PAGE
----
Conversion Optimizer

With little fanfare, Google launched the Conversion Optimizer, essentially a bid management product, in beta. You set a CPA and use the Google conversion tracking pixel. The system will then, hypothetically at least, manage to your CPA goal. Google describes the Conversion Optimizer as “an AdWords feature that manages your advertising costs around specific conversion goals.” Interestingly, Google has supposedly added some fairly advanced logic into its system that only some high-end bid and campaign management technologies possess. For example, many off-the-shelf bid management systems don’t factor in conversion differences by match type, geographic location, and Google network partner.

While the Google system may seem ready to rock, other Google features in your current campaign or bid management system are incompatible with the Conversion Optimizer, including Position Preference, Budget Optimizer, Site Targeting, Advanced Ad Scheduling, and Preferred Cost Bidding.

Campaign Optimizer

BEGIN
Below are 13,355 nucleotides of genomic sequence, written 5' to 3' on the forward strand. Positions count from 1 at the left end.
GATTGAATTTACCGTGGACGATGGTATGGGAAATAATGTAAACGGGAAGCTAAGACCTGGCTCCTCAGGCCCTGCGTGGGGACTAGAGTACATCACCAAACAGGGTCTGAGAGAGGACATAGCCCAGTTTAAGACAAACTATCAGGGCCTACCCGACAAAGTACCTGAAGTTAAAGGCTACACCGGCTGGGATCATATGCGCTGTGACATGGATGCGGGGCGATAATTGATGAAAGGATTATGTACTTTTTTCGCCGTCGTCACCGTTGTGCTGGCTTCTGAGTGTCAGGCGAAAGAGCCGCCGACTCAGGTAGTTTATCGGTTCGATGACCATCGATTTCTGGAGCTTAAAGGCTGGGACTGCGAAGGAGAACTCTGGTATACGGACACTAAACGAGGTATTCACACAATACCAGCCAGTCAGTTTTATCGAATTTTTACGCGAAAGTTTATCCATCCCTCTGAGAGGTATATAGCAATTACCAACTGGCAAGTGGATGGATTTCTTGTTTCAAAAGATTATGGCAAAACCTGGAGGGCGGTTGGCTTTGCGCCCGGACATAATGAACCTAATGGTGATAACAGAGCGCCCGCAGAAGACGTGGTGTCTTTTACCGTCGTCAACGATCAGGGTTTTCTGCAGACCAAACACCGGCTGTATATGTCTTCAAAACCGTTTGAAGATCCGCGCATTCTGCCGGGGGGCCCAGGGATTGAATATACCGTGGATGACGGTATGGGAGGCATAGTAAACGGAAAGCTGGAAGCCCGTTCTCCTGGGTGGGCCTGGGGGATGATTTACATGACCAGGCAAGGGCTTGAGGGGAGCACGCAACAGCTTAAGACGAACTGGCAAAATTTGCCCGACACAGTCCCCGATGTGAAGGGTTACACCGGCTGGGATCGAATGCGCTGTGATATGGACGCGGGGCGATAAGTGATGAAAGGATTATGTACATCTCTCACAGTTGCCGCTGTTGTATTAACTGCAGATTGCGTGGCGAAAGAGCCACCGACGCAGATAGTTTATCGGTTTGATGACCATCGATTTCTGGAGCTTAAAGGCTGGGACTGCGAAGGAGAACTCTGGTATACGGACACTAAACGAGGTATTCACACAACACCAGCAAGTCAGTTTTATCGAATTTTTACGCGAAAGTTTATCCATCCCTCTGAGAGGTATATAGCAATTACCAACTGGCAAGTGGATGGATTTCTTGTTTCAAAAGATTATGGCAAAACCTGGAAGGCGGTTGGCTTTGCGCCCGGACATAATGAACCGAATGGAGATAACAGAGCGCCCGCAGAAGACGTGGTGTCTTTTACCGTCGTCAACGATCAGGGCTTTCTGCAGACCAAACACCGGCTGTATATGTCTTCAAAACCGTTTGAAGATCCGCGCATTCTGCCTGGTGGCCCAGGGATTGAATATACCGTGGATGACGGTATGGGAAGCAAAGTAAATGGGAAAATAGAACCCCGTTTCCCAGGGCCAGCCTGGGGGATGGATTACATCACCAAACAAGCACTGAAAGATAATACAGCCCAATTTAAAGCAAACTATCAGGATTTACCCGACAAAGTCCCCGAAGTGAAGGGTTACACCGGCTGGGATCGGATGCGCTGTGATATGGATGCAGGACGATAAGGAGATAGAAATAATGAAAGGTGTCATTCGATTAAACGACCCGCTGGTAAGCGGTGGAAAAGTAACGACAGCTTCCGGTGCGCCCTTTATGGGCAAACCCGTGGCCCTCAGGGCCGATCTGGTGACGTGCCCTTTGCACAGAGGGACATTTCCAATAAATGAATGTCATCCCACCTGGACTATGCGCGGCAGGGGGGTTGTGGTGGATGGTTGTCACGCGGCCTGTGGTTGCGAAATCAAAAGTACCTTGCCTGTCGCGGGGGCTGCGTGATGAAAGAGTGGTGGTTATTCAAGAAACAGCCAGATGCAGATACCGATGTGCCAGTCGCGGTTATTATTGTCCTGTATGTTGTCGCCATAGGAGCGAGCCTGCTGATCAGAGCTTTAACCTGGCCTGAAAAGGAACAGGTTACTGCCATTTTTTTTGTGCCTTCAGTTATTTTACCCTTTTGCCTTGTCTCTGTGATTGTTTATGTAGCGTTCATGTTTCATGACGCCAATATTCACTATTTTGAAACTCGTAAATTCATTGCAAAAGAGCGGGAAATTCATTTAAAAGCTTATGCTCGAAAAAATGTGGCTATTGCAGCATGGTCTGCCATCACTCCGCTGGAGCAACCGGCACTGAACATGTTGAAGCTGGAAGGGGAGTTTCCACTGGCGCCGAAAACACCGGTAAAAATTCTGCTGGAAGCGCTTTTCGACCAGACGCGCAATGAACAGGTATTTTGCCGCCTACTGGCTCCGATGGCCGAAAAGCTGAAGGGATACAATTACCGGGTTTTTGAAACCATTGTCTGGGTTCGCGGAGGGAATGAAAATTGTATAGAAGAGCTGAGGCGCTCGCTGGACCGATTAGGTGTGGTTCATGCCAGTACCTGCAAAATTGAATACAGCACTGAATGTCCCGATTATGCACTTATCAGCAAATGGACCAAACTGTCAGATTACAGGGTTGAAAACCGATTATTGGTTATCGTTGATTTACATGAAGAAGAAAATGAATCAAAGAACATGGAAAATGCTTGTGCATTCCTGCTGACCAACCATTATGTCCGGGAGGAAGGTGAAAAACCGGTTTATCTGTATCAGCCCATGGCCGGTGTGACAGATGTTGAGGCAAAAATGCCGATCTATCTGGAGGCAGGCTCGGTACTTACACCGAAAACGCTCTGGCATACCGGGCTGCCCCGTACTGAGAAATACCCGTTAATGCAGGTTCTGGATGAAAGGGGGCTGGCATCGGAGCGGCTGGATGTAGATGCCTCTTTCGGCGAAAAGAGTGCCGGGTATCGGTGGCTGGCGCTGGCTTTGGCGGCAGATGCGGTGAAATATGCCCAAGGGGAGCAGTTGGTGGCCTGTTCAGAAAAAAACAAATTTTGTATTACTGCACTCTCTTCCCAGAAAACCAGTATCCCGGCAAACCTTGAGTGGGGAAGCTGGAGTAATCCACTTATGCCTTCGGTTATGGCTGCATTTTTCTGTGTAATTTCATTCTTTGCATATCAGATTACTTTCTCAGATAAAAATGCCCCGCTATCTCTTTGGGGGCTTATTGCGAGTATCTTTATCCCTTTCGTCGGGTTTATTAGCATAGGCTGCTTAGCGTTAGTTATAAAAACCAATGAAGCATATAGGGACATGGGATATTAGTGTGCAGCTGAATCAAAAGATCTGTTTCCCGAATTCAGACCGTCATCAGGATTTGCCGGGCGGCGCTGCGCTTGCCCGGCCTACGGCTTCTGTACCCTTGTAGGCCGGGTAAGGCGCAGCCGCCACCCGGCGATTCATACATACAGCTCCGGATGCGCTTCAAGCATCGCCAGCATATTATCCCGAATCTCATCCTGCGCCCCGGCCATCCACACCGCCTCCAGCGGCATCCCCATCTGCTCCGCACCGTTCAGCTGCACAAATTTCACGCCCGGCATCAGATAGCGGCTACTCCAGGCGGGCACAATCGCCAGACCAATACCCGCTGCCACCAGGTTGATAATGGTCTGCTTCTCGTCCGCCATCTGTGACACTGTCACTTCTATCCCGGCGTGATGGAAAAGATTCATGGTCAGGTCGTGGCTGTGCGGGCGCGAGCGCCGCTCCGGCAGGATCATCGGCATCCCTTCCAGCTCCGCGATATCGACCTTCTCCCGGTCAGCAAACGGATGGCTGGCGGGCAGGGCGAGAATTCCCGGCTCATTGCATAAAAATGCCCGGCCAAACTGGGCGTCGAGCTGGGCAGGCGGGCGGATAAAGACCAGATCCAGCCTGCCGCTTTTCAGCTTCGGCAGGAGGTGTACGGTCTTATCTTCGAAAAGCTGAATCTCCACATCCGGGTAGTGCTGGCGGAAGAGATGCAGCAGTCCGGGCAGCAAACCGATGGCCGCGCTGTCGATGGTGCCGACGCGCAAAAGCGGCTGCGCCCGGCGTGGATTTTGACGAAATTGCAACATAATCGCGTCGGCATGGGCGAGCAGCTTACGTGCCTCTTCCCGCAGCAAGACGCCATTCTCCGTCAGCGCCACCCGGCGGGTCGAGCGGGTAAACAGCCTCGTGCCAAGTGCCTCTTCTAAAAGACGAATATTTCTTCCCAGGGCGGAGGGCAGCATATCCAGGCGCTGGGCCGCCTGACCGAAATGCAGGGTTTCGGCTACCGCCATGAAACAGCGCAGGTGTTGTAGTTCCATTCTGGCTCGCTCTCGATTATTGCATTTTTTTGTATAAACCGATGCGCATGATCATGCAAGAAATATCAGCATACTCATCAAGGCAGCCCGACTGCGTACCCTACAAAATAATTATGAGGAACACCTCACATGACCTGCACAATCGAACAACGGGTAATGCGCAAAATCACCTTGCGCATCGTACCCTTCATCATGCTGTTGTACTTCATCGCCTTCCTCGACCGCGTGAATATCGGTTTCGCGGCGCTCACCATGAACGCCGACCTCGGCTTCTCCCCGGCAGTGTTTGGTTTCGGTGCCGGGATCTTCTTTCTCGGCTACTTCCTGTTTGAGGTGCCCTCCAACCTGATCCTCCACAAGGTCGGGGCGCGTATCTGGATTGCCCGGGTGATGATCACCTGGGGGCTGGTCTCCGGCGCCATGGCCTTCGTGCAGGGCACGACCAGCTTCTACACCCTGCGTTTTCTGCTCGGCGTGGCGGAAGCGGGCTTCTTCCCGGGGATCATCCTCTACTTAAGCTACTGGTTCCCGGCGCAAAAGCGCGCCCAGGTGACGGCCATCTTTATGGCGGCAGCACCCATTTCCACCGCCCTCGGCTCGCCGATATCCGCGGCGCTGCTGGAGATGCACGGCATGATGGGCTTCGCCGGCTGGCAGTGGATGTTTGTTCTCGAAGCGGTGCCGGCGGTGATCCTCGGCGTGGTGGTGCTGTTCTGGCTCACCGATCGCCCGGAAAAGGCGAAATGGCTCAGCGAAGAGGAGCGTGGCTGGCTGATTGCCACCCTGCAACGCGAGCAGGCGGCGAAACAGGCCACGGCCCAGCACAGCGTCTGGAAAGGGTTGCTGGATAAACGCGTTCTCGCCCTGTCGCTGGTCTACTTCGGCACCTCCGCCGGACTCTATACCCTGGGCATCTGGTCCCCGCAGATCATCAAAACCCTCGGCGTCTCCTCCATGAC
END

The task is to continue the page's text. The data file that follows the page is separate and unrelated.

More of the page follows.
Yahoo’s Campaign Optimization was rolled out concurrently with Panama last February but isn’t turned on by default. It requires Yahoo’s customer solutions department to enable the feature. Similar to Google’s more recent launch, Yahoo’s system optimizes around success metrics that you set. The engine boasts of efficiency gains that are probably excessively optimistic. According to the site, “Campaign Optimization can help you spend your campaign’s budget as efficiently as possible based on your business objectives (i.e., if you want to achieve a certain cost-per-click or return-on-ad-spend figure) or guidelines (e.g., the value and importance of impressions, clicks, and conversions/revenue).”